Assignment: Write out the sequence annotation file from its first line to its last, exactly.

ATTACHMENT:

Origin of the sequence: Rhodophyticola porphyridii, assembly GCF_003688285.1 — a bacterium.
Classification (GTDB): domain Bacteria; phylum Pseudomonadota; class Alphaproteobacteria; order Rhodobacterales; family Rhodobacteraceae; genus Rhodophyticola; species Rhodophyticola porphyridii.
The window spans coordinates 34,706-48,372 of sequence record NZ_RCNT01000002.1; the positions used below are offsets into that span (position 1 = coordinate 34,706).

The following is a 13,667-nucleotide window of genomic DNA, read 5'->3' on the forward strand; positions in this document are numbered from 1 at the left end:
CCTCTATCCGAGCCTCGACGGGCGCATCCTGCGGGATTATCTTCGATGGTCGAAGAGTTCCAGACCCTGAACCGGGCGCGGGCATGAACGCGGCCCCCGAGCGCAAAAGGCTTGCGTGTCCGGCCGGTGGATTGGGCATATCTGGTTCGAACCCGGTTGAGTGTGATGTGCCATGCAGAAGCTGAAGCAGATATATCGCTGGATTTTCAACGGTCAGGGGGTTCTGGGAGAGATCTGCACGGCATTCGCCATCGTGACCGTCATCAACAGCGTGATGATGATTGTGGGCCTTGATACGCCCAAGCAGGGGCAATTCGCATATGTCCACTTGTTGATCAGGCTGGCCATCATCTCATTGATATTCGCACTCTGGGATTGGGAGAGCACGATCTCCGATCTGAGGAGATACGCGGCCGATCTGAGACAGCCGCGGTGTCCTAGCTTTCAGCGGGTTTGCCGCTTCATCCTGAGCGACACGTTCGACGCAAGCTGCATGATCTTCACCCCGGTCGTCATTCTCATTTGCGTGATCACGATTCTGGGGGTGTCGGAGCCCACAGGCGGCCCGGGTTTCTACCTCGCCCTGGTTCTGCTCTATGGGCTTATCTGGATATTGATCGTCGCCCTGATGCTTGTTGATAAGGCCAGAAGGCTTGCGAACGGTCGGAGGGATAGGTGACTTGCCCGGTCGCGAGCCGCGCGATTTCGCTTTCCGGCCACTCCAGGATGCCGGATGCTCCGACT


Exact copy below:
Origin of the sequence: Rhodophyticola porphyridii, assembly GCF_003688285.1 — a bacterium.
Classification (GTDB): domain Bacteria; phylum Pseudomonadota; class Alphaproteobacteria; order Rhodobacterales; family Rhodobacteraceae; genus Rhodophyticola; species Rhodophyticola porphyridii.
The window spans coordinates 34,706-48,372 of sequence record NZ_RCNT01000002.1; the positions used below are offsets into that span (position 1 = coordinate 34,706).

The following is a 13,667-nucleotide window of genomic DNA, read 5'->3' on the forward strand; positions in this document are numbered from 1 at the left end:
CCTCTATCCGAGCCTCGACGGGCGCATCCTGCGGGATTATCTTCGATGGTCGAAGAGTTCCAGACCCTGAACCGGGCGCGGGCATGAACGCGGCCCCCGAGCGCAAAAGGCTTGCGTGTCCGGCCGGTGGATTGGGCATATCTGGTTCGAACCCGGTTGAGTGTGATGTGCCATGCAGAAGCTGAAGCAGATATATCGCTGGATTTTCAACGGTCAGGGGGTTCTGGGAGAGATCTGCACGGCATTCGCCATCGTGACCGTCATCAACAGCGTGATGATGATTGTGGGCCTTGATACGCCCAAGCAGGGGCAATTCGCATATGTCCACTTGTTGATCAGGCTGGCCATCATCTCATTGATATTCGCACTCTGGGATTGGGAGAGCACGATCTCCGATCTGAGGAGATACGCGGCCGATCTGAGACAGCCGCGGTGTCCTAGCTTTCAGCGGGTTTGCCGCTTCATCCTGAGCGACACGTTCGACGCAAGCTGCATGATCTTCACCCCGGTCGTCATTCTCATTTGCGTGATCACGATTCTGGGGGTGTCGGAGCCCACAGGCGGCCCGGGTTTCTACCTCGCCCTGGTTCTGCTCTATGGGCTTATCTGGATATTGATCGTCGCCCTGATGCTTGTTGATAAGGCCAGAAGGCTTGCGAACGGTCGGAGGGATAGGTGACTTGCCCGGTCGCGAGCCGCGCGATTTCGCTTTCCGGCCACTCCAGGATGCCGGATGCTCCGACT